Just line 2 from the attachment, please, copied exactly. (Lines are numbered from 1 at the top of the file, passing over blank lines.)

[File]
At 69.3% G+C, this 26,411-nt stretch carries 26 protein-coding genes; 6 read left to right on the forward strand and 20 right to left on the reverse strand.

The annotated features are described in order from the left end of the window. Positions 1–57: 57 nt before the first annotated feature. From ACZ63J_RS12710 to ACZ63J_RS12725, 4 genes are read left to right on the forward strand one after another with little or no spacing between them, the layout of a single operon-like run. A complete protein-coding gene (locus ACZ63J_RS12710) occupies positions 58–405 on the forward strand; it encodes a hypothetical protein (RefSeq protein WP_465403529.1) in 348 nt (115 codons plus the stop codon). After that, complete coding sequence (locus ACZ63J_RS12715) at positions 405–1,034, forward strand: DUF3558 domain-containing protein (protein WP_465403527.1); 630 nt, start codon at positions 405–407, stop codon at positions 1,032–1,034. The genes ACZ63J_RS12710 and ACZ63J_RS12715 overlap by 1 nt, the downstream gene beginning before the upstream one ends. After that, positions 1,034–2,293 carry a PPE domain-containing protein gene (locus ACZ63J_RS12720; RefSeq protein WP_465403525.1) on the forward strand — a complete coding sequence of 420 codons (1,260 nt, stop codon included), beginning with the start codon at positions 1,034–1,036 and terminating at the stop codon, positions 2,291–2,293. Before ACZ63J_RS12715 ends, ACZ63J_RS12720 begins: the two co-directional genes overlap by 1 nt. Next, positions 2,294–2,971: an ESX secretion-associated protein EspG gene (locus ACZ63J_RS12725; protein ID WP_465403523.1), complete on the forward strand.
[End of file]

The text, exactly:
The annotated features are described in order from the left end of the window. Positions 1–57: 57 nt before the first annotated feature. From ACZ63J_RS12710 to ACZ63J_RS12725, 4 genes are read left to right on the forward strand one after another with little or no spacing between them, the layout of a single operon-like run. A complete protein-coding gene (locus ACZ63J_RS12710) occupies positions 58–405 on the forward strand; it encodes a hypothetical protein (RefSeq protein WP_465403529.1) in 348 nt (115 codons plus the stop codon). After that, complete coding sequence (locus ACZ63J_RS12715) at positions 405–1,034, forward strand: DUF3558 domain-containing protein (protein WP_465403527.1); 630 nt, start codon at positions 405–407, stop codon at positions 1,032–1,034. The genes ACZ63J_RS12710 and ACZ63J_RS12715 overlap by 1 nt, the downstream gene beginning before the upstream one ends. After that, positions 1,034–2,293 carry a PPE domain-containing protein gene (locus ACZ63J_RS12720; RefSeq protein WP_465403525.1) on the forward strand — a complete coding sequence of 420 codons (1,260 nt, stop codon included), beginning with the start codon at positions 1,034–1,036 and terminating at the stop codon, positions 2,291–2,293. Before ACZ63J_RS12715 ends, ACZ63J_RS12720 begins: the two co-directional genes overlap by 1 nt. Next, positions 2,294–2,971: an ESX secretion-associated protein EspG gene (locus ACZ63J_RS12725; protein ID WP_465403523.1), complete on the forward strand.